I would like to ask you, how I should tag an images which have SVG version and they aren't used? Can I used template {{speedydelete}}? Thanks.--sevela.p 23:25, 8 November 2007 (UTC)

No. There were already long discussions, the conclusion of which is that a raster image is not subject to automatic deletion merely because a claimed SVG equivalent has been uploaded. If the SVG is of high quality and the raster image is of low quality, and the SVG is a true replacement for the raster, then nominate the raster for deletion discussion by going through the ordinary process. Otherwise, there may be no particular reason why the raster should be deleted. AnonMoos 23:50, 8 November 2007 (UTC)

November 9

Revert page previous image link not quite right?

In exploring Image:Minnesota state seal.png's history due to a happy license change, I wanted to view previous versions. I went to the revert page revert page and tried clicking the "version as of 10:46, 2 August 2007." link. I got a very strange URL that doesn't resolve as it has multiple http clauses in it. I suspect we may have a small bollix in a mediawiki page but I'm not sure which one. ++Lar: t/c 00:02, 9 November 2007 (UTC)

It's not MediaWiki:revertpage which was my first guess :) ++Lar: t/c 00:05, 9 November 2007 (UTC)

Seems that "Self-made" replaced "My own work". But the image didn't make itself.

Seems that "Self-made" replaced "My own work" in the description boilerplate. But the referent is faulty when the term "self-made" is used thus. The image didn't make itself. I made the image. — ¾-10 03:37, 9 November 2007 (UTC)

I'm pretty sure the "self" means you. After all, it is you who are licensing the image not the image itself. Cburnett 04:01, 9 November 2007 (UTC)
It's just minor semantics. I don't suppose you're a lawyer or an engineer? :P --Bossi (talkgallerycontrib) 05:38, 9 November 2007 (UTC)
He's right, it is incorrect language, though I wish I knew what template you're talking about. It sounds a little silly. Patstuart 05:47, 9 November 2007 (UTC)
this page, I think. --rimshottalk 16:48, 9 November 2007 (UTC)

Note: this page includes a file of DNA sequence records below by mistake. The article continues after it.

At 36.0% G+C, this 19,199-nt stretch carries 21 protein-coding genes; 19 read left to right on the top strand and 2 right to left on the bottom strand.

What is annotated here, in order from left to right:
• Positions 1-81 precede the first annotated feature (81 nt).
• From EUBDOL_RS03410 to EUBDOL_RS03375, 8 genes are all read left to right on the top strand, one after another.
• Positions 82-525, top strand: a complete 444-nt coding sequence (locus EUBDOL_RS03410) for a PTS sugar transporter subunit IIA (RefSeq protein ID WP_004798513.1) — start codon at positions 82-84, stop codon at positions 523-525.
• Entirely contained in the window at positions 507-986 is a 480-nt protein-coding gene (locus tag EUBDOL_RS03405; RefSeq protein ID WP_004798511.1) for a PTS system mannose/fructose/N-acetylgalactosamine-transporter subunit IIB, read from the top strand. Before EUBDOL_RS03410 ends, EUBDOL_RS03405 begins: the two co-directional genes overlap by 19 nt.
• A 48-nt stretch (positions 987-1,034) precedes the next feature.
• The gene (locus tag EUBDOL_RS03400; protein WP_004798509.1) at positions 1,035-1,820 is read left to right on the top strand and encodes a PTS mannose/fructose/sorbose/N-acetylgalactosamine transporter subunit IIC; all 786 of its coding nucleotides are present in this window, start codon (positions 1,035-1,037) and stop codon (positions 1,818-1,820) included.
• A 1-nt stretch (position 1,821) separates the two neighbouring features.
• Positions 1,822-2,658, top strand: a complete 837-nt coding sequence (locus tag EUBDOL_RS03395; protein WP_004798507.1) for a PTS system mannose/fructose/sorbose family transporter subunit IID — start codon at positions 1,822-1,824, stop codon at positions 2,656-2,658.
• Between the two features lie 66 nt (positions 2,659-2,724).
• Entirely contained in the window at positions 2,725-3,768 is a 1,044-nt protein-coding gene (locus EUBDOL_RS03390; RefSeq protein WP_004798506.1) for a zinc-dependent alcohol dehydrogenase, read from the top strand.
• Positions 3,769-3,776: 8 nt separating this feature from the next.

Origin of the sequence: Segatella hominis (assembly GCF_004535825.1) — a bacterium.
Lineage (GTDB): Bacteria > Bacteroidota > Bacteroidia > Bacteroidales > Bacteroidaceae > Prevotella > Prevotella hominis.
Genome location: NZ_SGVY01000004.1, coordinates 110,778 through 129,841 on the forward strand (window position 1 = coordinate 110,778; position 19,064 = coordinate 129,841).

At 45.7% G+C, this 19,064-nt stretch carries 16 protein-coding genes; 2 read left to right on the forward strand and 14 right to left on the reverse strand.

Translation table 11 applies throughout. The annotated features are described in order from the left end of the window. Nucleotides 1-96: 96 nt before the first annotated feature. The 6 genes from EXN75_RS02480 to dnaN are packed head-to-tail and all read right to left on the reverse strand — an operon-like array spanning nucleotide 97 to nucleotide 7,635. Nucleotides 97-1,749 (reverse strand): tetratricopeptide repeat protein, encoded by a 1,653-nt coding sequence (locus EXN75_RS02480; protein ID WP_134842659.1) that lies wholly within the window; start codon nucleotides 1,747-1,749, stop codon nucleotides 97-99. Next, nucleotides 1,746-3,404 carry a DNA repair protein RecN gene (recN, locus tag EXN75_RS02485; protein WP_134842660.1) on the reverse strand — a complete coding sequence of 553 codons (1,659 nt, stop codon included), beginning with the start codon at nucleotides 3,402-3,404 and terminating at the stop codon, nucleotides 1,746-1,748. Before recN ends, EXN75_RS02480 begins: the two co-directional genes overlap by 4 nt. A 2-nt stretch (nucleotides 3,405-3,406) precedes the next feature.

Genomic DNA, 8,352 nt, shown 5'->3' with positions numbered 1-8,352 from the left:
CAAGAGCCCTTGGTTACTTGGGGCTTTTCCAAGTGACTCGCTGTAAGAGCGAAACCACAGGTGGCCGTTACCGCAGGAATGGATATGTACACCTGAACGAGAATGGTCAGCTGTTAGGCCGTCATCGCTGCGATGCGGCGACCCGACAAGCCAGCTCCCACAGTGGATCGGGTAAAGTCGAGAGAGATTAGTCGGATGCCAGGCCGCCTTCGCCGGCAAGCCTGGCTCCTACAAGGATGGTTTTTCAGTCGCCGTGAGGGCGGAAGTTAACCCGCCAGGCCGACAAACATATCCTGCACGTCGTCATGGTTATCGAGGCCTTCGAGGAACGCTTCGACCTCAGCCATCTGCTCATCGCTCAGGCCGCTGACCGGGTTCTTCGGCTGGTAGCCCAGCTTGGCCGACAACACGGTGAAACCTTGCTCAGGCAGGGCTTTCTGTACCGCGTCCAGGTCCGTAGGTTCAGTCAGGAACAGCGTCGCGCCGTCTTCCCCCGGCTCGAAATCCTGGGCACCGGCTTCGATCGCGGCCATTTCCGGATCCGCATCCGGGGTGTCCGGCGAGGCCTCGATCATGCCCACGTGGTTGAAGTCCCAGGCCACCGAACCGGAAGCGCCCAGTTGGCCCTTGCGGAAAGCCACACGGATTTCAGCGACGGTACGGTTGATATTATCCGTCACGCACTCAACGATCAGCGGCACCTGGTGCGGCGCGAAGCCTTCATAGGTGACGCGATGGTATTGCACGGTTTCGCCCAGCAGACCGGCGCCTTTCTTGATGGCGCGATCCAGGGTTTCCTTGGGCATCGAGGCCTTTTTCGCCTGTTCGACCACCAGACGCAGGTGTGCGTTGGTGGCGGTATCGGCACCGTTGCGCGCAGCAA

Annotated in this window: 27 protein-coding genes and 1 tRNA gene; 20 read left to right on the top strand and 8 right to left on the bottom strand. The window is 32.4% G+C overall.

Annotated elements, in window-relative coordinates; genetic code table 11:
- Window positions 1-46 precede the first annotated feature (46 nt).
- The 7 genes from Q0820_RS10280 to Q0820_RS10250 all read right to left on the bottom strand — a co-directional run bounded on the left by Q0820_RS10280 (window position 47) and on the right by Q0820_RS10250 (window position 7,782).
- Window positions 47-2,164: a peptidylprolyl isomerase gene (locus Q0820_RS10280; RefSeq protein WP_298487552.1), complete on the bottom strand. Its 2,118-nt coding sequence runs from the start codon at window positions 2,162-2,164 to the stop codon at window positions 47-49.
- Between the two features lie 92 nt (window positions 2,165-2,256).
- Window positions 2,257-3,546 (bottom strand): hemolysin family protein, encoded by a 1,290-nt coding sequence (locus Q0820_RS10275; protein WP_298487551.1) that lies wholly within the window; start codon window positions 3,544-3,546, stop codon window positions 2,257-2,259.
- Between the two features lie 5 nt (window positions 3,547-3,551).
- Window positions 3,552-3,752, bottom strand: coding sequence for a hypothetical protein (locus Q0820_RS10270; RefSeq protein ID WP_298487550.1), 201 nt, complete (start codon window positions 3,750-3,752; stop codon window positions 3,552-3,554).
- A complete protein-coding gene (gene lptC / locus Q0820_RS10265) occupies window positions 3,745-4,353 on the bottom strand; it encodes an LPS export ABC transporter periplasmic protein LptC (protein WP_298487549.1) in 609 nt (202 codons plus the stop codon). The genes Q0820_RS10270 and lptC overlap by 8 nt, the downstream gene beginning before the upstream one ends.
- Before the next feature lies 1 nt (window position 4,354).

Picture at library of congress

Hey can anyone tell me if this picture of Toni Morrison is in fact done by the library of congress? They're normally pretty good about giving the source for any images that aren't theirs, but nothing else as a source is listed here. This is in response to Commons:Picture requests. Patstuart 06:47, 9 November 2007 (UTC)

Very probably not. The Library uses a lot of authors' publicity photos in areas like that. (For example Khaled Hosseini & John Irving.) --Davepape 15:18, 9 November 2007 (UTC)

November 10

800 watermarked images by Wojciechowscy

According to mayflower search [5] there are about 800 images contributed by several users made by Marek & Ewa Wojciechowscy. The images seem to be valuable for articles about places in Poland; however all uploaded images have the same large watermark with photographers web page address in the bottom right corner. Most of them are not labeled as watermarked and some images were already cropped by other users and reuploded. Are there any tools to assist with tagging all those images that were not cropped yet with {{watermark}} tag? Also are there any ways of automatic watermark removal, by deleting number of bottom rows? Other ideas of dealing with those images?--Jarekt 13:50, 29 October 2007 (UTC)

If the watermark is always in the same exact place, you could use: mogrify -gravity south -chop x47 *.jpg ¦ Reisio 01:59, 10 November 2007 (UTC)

auto sectioning of the VP

It seems to me it'd be a good feature to have a bot automatically creating a new major heading (like =October 30=) in the Village Pump every 00:00 GMT to separate posts by day. What do you think? Waldir 08:27, 30 October 2007 (UTC)

Funny you should mention that... I had that same thought about 5 seconds ago, only to realise you posted that thought already :) --Bossi (talkgallerycontrib) 11:40, 30 October 2007 (UTC) what end? ¦ Reisio 02:40, 10 November 2007 (UTC)

File type statistics

I wonder whether there is any statistics on number of files on commons by filetypes, like count and total size in bytes for JPEG files, the same for SVG, PNG, OGG, etc ... the only statistics I found is Special:Statistics, saying only total number of files here. Are these statistics somewhere accessible? --Křžut 23:08, 3 November 2007 (UTC)